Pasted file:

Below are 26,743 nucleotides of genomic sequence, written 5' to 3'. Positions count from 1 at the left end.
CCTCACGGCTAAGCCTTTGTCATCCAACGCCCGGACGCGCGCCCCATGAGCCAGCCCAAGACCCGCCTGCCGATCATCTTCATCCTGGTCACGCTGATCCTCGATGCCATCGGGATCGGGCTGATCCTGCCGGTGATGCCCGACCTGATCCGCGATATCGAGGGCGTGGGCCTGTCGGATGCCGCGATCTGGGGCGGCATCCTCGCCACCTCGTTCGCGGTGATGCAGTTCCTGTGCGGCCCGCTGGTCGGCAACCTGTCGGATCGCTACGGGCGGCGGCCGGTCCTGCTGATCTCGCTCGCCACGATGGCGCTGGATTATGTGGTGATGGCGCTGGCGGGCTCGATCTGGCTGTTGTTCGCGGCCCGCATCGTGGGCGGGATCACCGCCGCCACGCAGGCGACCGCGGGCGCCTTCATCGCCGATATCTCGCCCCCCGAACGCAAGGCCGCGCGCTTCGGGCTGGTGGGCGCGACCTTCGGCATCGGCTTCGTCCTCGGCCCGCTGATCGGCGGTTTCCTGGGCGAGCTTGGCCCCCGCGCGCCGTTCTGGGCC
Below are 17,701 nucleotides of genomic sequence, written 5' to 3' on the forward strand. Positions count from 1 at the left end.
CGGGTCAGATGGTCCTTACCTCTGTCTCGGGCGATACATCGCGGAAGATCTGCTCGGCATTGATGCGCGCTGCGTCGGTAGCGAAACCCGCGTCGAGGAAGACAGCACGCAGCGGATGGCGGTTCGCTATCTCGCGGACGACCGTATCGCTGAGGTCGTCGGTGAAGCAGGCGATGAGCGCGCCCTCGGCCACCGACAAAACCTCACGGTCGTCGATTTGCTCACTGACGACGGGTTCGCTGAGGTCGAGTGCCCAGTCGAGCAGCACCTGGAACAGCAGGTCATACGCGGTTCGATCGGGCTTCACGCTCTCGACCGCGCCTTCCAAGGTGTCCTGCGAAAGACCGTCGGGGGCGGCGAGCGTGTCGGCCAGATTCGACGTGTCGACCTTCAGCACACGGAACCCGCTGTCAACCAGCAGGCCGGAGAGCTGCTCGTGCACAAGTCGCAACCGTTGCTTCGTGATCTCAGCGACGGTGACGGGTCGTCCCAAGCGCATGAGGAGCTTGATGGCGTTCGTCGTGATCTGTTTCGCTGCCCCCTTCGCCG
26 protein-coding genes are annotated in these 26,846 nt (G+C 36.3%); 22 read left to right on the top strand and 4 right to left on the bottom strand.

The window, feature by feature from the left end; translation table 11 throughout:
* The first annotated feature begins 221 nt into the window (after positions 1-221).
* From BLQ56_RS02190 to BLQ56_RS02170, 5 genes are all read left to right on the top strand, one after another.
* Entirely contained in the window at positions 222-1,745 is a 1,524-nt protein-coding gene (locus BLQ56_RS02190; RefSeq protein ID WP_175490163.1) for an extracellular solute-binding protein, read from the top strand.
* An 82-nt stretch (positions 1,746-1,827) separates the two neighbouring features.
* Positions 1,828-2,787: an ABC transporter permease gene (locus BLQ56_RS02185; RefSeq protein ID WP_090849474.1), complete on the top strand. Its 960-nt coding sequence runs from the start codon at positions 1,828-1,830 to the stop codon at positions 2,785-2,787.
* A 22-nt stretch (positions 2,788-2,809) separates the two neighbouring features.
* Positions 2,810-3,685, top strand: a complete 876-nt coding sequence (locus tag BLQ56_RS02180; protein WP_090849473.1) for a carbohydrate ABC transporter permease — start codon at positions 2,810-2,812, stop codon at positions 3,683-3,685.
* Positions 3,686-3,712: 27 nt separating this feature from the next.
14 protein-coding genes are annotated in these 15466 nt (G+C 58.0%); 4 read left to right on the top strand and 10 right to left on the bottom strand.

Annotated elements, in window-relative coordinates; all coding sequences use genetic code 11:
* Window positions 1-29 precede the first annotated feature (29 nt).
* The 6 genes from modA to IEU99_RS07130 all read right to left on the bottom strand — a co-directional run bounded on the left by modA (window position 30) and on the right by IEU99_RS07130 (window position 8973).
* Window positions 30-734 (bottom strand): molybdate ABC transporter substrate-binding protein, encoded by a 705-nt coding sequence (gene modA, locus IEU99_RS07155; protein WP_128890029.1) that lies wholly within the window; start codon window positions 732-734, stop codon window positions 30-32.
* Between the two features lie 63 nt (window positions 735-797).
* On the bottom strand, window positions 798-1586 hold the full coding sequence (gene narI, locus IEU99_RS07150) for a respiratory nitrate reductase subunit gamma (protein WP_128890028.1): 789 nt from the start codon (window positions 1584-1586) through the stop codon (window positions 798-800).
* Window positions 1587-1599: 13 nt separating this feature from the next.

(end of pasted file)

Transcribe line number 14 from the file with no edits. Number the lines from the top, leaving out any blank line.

* Positions 3,686-3,712: 27 nt separating this feature from the next.